The Importance of Substantive Enactment for Pillar Two (Including a Schedule of Domestic Requirements)

  1. General
  2. What is Substantive Enactment?
  3. When is the Date of Substantive Enactment Different from the Date of Enactment
  4. Schedule of Substance Enactment v Enactment Per Jurisdiction


The Pillar Two GloBE rules only apply in a specific jurisdiction when that jurisdiction has enacted domestic law to implement the GloBE rules.

However, for tax accounting purposes, Pillar Two can have an impact before a law is formally enacted.

Under IAS 12, for reporting periods beginning on or after 1 January 2023 if Pillar Two legislation is enacted or substantively enacted but not yet in effect, an entity is required to disclose information that helps users of financial statements understand the entity’s exposure to Pillar Two income taxes arising from that legislation.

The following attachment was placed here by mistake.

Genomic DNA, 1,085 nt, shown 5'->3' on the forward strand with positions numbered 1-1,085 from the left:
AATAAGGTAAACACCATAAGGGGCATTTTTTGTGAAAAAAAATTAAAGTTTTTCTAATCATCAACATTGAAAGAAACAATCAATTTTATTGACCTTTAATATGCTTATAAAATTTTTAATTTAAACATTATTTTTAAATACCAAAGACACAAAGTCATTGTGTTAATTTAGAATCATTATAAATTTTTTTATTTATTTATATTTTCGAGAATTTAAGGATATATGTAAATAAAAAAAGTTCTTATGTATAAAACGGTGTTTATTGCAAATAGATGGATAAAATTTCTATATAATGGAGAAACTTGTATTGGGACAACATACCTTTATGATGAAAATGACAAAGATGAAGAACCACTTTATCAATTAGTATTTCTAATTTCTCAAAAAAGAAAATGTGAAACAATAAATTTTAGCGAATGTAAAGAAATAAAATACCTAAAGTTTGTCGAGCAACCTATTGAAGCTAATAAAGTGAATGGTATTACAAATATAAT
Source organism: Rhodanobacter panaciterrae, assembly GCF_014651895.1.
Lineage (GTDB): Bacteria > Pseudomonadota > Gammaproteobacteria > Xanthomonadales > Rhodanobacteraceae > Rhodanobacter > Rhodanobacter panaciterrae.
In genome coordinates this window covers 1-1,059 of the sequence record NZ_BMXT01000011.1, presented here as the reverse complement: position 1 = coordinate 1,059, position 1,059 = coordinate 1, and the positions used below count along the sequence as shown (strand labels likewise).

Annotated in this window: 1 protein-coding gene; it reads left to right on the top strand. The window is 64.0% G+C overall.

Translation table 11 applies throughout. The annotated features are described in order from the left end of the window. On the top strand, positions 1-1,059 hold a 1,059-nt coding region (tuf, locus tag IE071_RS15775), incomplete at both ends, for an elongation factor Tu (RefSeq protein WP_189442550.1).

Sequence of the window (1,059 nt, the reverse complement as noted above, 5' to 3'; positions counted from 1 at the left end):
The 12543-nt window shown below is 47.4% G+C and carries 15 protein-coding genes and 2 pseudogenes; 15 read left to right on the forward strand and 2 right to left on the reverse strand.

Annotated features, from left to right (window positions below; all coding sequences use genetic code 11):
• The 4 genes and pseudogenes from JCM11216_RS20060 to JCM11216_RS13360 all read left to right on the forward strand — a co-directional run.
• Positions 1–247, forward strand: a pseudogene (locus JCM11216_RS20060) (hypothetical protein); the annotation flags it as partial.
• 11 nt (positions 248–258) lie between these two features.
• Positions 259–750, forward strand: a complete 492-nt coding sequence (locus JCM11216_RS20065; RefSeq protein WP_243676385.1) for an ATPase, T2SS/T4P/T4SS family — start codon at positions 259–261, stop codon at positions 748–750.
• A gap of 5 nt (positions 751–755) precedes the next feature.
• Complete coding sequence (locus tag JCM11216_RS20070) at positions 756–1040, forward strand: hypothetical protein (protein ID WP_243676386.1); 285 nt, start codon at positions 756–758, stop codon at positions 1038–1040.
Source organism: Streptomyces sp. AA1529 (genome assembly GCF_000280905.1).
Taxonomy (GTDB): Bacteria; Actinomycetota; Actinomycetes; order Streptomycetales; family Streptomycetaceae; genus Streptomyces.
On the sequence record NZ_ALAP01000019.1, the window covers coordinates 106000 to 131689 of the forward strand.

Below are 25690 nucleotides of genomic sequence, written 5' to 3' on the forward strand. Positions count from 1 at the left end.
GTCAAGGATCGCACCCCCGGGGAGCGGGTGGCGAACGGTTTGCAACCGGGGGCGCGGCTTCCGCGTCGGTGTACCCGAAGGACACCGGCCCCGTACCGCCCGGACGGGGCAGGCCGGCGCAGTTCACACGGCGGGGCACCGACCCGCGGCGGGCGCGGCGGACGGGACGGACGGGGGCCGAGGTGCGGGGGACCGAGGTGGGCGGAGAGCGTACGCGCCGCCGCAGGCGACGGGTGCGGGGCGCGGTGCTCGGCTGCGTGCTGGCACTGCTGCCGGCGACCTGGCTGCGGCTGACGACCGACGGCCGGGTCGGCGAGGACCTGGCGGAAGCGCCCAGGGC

In particular, a company is required to disclose known or reasonably estimated qualitative and quantitative information about its Pillar Two exposure at the end of the reporting period.

As an add-on to this, once Pillar Two legislation is in effect, entities are required to separately disclose the current tax expense related to Pillar Two income taxes. There is no change to this requirement.

Therefore, determining whether a jurisdiction has ‘substantively enacted’ Pillar Two laws is key to identifying whether Pillar Two accounting disclosures are required.

What is Substantive Enactment?

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